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Revolution: “One more reason to visit Egypt”
Pyramids at Giza, Sakkara virtually empty of tourists; Camel drivers, guides urge foreign visitors to return; Students clean monuments, say: "Egypt is Safe".
March 1, 2011 3:19 by Reuters
Camel drivers offering rides, teenagers with their trotting ponies and carriages, pushy guides and others selling postcards and plastic sphinxes at Giza all bemoaned the drying up of coach tours and organised visits. “Please mister, tell them come to the new Egypt,” said camel driver Mohammed, 27.
Instead of foreigners, groups of Cairenes, many carrying national flags, took advantage of cut-price tickets to which they are entitled and explored their nation’s rich heritage at Giza that dates back to 2,600 B.C..
The struggle to the top chamber of the main pyramid, made from 2-1/2 million limestone blocks, was made easier by the lack of visitors. There were no lines for tickets. At Cairo’s citadel, a spectacular mediaeval fortress of crenellated towers built to fortify the city against Crusaders and which towers over Egypt’s capital, patriotic student volunteers were cleaning ramparts and painting its hand-rails.
“We organised this by ourselves,” said 15-year-old Leila, whose school along with others across the nation remains closed. “It’s a message. This is the new Egypt,” she said, as an army of young people, keen to show their civic pride in a new democracy, also cleaned up in Tahrir Square, the nerve-centre of anti-Mubarak protest, and across the neighbourhoods of Cairo.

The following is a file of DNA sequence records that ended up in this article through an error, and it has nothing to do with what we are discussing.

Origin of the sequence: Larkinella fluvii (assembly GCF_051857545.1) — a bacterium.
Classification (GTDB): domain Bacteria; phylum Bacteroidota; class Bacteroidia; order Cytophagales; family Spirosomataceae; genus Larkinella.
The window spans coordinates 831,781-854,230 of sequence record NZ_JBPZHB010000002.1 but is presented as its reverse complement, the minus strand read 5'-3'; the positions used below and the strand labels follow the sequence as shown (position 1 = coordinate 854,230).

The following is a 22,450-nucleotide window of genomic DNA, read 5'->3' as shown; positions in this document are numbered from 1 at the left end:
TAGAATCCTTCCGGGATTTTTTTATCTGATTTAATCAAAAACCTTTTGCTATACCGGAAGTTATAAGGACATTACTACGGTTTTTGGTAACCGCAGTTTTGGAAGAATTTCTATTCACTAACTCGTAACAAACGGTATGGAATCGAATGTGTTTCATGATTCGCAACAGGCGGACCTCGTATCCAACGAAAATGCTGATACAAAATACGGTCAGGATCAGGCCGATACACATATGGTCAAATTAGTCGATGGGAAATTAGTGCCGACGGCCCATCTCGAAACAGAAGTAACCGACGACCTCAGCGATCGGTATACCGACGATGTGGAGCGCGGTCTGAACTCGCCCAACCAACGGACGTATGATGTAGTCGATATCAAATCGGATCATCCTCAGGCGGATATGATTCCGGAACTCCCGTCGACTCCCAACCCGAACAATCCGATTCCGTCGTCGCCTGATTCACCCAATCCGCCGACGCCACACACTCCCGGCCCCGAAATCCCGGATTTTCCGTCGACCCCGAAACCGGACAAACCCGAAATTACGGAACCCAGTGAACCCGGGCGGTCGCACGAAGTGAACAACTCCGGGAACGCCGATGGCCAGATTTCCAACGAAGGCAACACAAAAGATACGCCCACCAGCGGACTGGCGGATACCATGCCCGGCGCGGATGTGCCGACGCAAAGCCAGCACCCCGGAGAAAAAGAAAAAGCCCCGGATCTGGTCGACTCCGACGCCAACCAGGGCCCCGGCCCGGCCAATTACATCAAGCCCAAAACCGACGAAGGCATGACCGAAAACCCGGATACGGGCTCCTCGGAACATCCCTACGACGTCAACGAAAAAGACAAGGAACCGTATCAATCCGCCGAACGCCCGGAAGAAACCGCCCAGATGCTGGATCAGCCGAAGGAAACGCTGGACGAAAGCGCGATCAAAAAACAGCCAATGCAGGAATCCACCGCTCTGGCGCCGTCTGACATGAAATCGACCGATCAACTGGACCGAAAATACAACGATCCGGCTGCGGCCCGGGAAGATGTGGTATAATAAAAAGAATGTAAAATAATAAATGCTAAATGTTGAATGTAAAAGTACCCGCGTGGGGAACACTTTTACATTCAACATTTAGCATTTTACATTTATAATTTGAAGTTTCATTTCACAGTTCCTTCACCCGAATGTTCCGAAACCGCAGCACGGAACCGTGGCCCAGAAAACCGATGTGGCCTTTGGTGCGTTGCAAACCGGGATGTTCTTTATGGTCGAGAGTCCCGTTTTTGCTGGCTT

Some painted the pillars of overpasses in national colours.
For one of the few Westerners visiting the Citadel, barricades were raised and army soldiers surrounding a tank guarding the building, flicked V-for-victory signs and shouted: “Welcome to Egypt.”
Entering the turnstile of this usually crowded attraction, which has a spectacular view of Cairo and is the site of the Alabaster Mosque built by Mohammed Ali, one official said: “Two more visitors today, maybe 20 tomorrow.”
Dozens of tourists braved the revolution for the reopening of the world’s greatest collection of pharaonic treasures on Feb. 20 and were welcomed with roses, as craftsmen meticulously mended artefacts damaged by looting.
However, the usually busy galleries of the Egyptian Museum, which houses the golden death mask of boy king Tutankhamun, were virtually deserted after the doors opened and visitors have been coming back, but at a dribble.